Why is 〇〇はあかいです acceptable but not 〇〇は好きです if they're both adjectives?


I’m currently following Japanese From Zero 1 (as recommended by Tofugu so don’t stone me) and I have come across this phrase:

This raises two questions. Why isn’t it 白い? But most importantly: why is は acceptable?
You see, 好き is an adjective. So is 白い. And here’s an excerpt from the very same book:

To say you like or dislike something with すき and きらい, the subject particle が is used after the thing that is liked or disliked.

WHY? Why is there a double standard for adjectives?

は and が is a separate question from this, I feel. There’s nothing specifically about adjectives that determines it.

Both 〇〇がすきです and 〇〇はすきです are grammatically correct sentences, but in the second sentence the connotations associated with は come into play (〇〇 could be the topic, it could be contrasted with something, etc.)

I don’t think it’s a double standard. It’s just that there are multiple layers of grammar coming into play, but they’re only explaining one thing at a time.


This makes total sense! Ga would emphasize the liking, wa would emphasize that you like cars and not busses or something.

Still, why did he use 白 instead of 白い in that bit?


The は and が particles don’t have anything to do with whether or not adjectives are being used. The が particle simply marks the subject of the sentence (the entity that is doing a verb or being a noun or adjective.)

は is a topic-marking particle that serves a different purpose from が. I don’t feel like I have a solid grasp of the distinction between the two particles just yet, so I don’t want to try and go into detail and accidentally say something wrong.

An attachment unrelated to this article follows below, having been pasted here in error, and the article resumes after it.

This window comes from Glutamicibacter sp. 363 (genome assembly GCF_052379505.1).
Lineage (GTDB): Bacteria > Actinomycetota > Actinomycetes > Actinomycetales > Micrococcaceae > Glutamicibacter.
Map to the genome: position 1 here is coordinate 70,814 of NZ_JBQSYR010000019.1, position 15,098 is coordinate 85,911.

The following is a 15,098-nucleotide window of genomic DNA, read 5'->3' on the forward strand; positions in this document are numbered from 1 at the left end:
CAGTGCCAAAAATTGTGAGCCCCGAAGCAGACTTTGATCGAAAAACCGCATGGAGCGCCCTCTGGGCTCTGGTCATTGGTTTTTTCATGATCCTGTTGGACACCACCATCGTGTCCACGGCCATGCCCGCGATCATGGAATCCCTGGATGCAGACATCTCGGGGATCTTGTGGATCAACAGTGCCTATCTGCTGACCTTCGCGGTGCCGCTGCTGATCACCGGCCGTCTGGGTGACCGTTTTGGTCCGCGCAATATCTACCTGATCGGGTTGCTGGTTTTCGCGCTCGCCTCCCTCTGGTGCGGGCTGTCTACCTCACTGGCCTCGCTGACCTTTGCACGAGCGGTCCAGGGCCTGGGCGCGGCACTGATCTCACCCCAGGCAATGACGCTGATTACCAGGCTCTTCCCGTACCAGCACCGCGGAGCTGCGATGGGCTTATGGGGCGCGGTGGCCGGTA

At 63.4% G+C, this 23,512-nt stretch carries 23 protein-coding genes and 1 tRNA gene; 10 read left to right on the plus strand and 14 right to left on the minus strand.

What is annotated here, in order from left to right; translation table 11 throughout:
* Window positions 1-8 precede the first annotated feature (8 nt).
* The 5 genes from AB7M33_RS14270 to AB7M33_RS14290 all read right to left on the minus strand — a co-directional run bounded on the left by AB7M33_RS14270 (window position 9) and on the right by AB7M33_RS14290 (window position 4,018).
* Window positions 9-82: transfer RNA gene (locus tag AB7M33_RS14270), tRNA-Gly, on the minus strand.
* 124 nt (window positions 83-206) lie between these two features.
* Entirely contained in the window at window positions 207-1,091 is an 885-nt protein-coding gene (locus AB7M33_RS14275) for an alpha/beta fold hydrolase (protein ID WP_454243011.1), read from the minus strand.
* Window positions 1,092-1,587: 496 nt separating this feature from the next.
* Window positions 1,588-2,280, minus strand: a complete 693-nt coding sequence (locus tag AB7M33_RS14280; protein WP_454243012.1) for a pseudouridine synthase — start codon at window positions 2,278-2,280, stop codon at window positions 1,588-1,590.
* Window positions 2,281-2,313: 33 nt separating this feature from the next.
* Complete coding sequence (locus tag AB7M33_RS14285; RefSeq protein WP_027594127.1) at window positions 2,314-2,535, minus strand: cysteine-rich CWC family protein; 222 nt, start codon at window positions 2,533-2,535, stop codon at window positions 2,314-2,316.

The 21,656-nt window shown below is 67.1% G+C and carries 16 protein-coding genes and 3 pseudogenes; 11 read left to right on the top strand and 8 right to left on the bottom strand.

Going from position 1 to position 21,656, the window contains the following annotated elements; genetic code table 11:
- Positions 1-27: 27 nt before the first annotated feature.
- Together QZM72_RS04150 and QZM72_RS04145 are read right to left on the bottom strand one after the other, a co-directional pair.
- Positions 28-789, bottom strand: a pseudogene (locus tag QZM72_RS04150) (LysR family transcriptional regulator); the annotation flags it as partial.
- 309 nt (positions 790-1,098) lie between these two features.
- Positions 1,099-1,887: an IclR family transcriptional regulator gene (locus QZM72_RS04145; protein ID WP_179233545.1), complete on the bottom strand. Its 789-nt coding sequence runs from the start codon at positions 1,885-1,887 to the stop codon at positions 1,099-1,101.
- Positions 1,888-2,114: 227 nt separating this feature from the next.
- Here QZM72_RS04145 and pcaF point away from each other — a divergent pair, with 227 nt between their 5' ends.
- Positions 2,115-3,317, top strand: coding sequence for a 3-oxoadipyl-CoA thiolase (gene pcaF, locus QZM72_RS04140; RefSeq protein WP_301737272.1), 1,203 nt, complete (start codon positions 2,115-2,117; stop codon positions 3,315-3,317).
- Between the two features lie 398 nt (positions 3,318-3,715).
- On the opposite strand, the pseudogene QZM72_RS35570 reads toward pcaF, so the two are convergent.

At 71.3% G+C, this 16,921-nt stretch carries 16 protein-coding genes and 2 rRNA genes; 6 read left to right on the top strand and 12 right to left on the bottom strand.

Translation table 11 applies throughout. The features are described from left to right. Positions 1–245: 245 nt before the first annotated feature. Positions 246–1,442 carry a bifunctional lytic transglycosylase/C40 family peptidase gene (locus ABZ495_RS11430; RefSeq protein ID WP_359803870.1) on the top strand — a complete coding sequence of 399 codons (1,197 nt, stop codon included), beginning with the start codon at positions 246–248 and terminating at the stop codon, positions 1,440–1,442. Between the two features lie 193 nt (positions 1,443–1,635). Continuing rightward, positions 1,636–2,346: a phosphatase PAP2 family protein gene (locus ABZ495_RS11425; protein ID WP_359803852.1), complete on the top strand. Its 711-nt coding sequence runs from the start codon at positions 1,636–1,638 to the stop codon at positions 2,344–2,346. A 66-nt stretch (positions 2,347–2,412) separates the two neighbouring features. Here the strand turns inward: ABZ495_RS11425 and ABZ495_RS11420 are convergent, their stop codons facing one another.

As for 白 vs. 白い, from what I can tell they’re both ways of saying that something is white. The difference is that 白 is grammatically a noun while 白い is an adjective.


There are two things here. 1) は = topic, vs が = nominative case
2) あかい is an adjective 形容詞; 好き is a nominal adjective 形容動詞 work more like nouns. Also, in this specific case, if you took spanish in school, 好き works just like gustar.
私は猫が好きです。For me-[topic], cats [subject] are pleasant. || me gusta los gatos.

TECHNICALLY 〇〇はすきです CAN be correct, but this is more like the beginning of a paragraph than a random sentence.

Further reading: は and が: What's the Difference, Really?


Could 私が好きです mean I like something or is it necessarily “I am likeable”?

I remember this Cure Dolly lesson in which she explains 私がウナギです would necessarily mean I’m an eel so I thought… maybe that’s how it works.

That’s a completely separate thing in that です can be added as a politeness tag with no grammatical function.

私の車は白いです - です as politeness marker since 白い grammatically ends the sentence
私の車は白です - です as copula since you’re using the noun form of 白い

Also, while the former is technically allowed, it can come off as a bit awkward.

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I think a sentence like that would quite literally mean “I am desirable/likeable” (which may or may not come off as boastful, I’m not sure.)

Something I think you should know early on in studying Japanese: Japanese is a less ego-centric language than English, so it’s quite common to have an inanimate object as the subject of a sentence rather than a living or sentient being. So instead of saying “I like X” I think it would more commonly phrased as “X is desirable” (in the context of talking about yourself.)


yeah me too but deepl is giving me this curveball. Kinda need someone who is sure, this thing is pretty damn accurate